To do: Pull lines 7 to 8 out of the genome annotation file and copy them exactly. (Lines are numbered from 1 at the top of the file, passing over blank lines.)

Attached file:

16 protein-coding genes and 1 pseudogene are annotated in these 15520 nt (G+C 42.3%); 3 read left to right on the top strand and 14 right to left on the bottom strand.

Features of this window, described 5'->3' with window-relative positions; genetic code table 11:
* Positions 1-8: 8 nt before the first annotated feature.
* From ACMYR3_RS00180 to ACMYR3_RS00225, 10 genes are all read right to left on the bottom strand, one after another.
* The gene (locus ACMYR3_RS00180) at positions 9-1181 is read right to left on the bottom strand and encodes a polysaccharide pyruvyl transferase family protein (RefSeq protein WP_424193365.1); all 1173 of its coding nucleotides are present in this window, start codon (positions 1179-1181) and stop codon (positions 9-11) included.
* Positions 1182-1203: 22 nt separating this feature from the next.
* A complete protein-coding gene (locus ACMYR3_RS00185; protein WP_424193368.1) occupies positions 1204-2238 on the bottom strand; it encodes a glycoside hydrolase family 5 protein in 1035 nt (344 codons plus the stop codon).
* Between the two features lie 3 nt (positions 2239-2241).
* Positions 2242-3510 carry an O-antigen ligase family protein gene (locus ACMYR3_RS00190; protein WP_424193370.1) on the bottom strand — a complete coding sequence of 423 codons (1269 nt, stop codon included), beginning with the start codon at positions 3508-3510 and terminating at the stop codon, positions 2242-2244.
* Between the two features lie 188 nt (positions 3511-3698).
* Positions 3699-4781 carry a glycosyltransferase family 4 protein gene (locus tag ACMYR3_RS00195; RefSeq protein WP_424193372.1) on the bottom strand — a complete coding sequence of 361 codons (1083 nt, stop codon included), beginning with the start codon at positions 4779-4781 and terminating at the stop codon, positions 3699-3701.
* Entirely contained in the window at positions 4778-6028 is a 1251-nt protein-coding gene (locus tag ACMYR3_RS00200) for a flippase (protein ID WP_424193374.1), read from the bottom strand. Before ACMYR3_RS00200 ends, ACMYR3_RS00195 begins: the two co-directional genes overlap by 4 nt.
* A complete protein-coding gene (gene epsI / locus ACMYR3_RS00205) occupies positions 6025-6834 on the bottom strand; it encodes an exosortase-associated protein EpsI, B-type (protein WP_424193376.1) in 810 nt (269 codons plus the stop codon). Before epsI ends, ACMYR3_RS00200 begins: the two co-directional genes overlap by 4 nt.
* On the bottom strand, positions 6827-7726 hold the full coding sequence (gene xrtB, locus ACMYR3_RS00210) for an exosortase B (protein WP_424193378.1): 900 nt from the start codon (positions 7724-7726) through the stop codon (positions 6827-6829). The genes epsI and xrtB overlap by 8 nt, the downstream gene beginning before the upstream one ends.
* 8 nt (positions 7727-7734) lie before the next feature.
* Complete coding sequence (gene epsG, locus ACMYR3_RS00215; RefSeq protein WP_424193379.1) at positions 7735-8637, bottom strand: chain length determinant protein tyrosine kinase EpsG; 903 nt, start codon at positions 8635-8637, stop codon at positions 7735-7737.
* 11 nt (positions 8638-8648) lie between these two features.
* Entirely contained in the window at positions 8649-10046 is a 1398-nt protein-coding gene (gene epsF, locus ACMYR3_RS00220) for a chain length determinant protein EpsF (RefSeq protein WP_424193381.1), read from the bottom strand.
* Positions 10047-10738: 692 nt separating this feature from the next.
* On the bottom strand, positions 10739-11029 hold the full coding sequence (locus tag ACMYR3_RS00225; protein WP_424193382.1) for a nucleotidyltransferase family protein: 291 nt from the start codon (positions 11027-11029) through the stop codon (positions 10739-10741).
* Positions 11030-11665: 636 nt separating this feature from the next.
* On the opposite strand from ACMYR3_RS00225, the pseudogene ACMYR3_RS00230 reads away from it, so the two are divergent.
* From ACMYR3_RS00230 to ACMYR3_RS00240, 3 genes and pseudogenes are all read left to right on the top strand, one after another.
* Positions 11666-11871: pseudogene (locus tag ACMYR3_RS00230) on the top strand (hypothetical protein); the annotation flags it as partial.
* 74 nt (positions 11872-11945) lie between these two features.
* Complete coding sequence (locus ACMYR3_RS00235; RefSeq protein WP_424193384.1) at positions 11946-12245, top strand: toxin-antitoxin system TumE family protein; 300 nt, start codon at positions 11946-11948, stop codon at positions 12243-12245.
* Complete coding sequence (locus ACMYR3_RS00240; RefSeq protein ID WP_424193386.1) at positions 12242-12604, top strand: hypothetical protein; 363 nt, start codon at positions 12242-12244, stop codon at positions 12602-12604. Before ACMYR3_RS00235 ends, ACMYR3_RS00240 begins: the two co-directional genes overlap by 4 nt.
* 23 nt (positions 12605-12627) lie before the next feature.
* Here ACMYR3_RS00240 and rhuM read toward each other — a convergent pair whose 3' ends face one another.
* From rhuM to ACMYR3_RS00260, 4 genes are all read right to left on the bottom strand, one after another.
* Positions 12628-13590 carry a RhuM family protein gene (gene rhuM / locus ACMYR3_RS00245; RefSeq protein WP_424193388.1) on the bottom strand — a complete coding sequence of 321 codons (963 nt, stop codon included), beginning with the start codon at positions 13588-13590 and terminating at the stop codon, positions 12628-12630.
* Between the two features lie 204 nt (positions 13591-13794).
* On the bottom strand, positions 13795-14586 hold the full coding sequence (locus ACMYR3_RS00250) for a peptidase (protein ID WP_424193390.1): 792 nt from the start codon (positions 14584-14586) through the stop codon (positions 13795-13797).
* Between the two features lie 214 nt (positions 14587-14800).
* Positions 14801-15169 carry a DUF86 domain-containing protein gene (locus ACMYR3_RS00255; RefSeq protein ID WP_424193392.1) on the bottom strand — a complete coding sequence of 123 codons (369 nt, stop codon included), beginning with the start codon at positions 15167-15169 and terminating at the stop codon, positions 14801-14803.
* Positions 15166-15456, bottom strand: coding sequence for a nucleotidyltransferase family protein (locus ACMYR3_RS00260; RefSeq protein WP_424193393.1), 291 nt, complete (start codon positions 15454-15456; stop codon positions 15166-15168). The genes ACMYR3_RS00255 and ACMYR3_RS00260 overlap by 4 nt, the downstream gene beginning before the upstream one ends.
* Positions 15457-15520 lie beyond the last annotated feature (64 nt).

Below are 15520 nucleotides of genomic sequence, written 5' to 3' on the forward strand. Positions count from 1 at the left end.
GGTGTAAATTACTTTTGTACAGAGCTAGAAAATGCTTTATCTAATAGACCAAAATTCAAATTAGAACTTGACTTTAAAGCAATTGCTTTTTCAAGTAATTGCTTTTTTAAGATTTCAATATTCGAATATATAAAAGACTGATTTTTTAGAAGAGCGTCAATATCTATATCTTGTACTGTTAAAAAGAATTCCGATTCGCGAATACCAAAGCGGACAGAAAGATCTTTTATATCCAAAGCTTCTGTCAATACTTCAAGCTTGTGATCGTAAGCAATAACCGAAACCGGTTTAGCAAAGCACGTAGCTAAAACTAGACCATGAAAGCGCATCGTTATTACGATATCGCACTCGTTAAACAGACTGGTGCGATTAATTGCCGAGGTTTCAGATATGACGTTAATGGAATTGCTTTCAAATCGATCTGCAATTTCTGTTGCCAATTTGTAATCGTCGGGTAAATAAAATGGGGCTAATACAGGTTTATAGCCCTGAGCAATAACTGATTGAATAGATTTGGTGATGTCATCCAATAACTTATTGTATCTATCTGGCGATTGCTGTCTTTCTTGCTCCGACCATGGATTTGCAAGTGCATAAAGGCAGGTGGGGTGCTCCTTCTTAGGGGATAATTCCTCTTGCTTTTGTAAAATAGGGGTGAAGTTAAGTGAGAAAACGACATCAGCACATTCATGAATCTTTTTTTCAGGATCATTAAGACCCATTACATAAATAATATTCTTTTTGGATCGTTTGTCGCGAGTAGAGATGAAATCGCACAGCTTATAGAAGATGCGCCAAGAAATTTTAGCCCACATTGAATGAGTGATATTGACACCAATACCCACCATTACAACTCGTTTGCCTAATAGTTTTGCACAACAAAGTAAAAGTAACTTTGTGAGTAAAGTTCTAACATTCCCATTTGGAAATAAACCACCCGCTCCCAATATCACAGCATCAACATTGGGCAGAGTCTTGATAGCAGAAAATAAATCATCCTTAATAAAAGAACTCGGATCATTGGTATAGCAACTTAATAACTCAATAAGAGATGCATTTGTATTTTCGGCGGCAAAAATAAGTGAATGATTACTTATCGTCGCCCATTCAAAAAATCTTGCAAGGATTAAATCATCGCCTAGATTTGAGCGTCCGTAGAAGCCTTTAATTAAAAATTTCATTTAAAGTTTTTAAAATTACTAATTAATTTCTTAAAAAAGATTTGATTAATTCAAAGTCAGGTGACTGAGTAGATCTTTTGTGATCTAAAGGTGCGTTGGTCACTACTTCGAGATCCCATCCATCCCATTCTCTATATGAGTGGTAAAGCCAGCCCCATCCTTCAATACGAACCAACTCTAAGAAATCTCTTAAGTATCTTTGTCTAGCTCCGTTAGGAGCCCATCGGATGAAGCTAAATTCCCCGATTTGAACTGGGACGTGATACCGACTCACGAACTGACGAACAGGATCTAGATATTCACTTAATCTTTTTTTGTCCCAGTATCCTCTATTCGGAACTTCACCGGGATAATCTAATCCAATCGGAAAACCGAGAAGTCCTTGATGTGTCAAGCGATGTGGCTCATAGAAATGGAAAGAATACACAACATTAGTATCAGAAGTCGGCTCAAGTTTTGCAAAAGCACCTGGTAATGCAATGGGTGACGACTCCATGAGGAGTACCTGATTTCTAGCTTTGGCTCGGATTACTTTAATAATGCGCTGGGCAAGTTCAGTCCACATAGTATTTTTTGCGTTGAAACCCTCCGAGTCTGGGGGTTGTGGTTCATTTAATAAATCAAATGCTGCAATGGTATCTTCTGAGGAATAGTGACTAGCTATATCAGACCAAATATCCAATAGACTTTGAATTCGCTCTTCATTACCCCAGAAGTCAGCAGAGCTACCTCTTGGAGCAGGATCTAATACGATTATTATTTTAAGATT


* A complete protein-coding gene (locus ACMYR3_RS00185; protein WP_424193368.1) occupies positions 1204-2238 on the bottom strand; it encodes a glycoside hydrolase family 5 protein in 1035 nt (344 codons plus the stop codon).
* Between the two features lie 3 nt (positions 2239-2241).